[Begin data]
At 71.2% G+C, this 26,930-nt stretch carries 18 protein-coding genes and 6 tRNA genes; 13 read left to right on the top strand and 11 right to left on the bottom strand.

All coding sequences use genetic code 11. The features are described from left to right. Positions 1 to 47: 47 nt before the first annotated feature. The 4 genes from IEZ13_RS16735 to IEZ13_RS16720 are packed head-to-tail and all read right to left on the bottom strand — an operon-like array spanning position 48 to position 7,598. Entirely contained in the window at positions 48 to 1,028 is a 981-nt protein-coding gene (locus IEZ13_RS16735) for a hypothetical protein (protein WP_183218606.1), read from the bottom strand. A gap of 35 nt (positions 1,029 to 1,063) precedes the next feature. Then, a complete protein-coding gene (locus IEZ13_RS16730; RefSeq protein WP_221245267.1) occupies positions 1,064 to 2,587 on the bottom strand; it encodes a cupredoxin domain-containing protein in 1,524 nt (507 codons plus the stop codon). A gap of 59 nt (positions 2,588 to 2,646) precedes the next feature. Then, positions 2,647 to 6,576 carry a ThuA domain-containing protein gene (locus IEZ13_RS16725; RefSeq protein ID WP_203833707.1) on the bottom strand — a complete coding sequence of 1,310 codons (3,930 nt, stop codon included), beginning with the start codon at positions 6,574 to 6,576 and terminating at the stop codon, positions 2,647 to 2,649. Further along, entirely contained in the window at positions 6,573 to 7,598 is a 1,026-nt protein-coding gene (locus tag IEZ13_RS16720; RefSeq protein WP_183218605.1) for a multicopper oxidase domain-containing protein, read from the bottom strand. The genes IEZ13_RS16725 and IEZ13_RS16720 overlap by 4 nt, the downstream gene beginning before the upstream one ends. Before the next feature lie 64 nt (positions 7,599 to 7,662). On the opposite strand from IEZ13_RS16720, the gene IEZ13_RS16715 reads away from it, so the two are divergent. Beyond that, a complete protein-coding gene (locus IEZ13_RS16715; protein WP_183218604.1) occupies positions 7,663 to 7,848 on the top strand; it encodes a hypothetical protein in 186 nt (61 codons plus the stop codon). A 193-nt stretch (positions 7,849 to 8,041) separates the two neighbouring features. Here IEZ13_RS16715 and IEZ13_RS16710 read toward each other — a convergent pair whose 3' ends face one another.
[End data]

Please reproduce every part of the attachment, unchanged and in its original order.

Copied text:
At 71.2% G+C, this 26,930-nt stretch carries 18 protein-coding genes and 6 tRNA genes; 13 read left to right on the top strand and 11 right to left on the bottom strand.

All coding sequences use genetic code 11. The features are described from left to right. Positions 1 to 47: 47 nt before the first annotated feature. The 4 genes from IEZ13_RS16735 to IEZ13_RS16720 are packed head-to-tail and all read right to left on the bottom strand — an operon-like array spanning position 48 to position 7,598. Entirely contained in the window at positions 48 to 1,028 is a 981-nt protein-coding gene (locus IEZ13_RS16735) for a hypothetical protein (protein WP_183218606.1), read from the bottom strand. A gap of 35 nt (positions 1,029 to 1,063) precedes the next feature. Then, a complete protein-coding gene (locus IEZ13_RS16730; RefSeq protein WP_221245267.1) occupies positions 1,064 to 2,587 on the bottom strand; it encodes a cupredoxin domain-containing protein in 1,524 nt (507 codons plus the stop codon). A gap of 59 nt (positions 2,588 to 2,646) precedes the next feature. Then, positions 2,647 to 6,576 carry a ThuA domain-containing protein gene (locus IEZ13_RS16725; RefSeq protein ID WP_203833707.1) on the bottom strand — a complete coding sequence of 1,310 codons (3,930 nt, stop codon included), beginning with the start codon at positions 6,574 to 6,576 and terminating at the stop codon, positions 2,647 to 2,649. Further along, entirely contained in the window at positions 6,573 to 7,598 is a 1,026-nt protein-coding gene (locus tag IEZ13_RS16720; RefSeq protein WP_183218605.1) for a multicopper oxidase domain-containing protein, read from the bottom strand. The genes IEZ13_RS16725 and IEZ13_RS16720 overlap by 4 nt, the downstream gene beginning before the upstream one ends. Before the next feature lie 64 nt (positions 7,599 to 7,662). On the opposite strand from IEZ13_RS16720, the gene IEZ13_RS16715 reads away from it, so the two are divergent. Beyond that, a complete protein-coding gene (locus IEZ13_RS16715; protein WP_183218604.1) occupies positions 7,663 to 7,848 on the top strand; it encodes a hypothetical protein in 186 nt (61 codons plus the stop codon). A 193-nt stretch (positions 7,849 to 8,041) separates the two neighbouring features. Here IEZ13_RS16715 and IEZ13_RS16710 read toward each other — a convergent pair whose 3' ends face one another.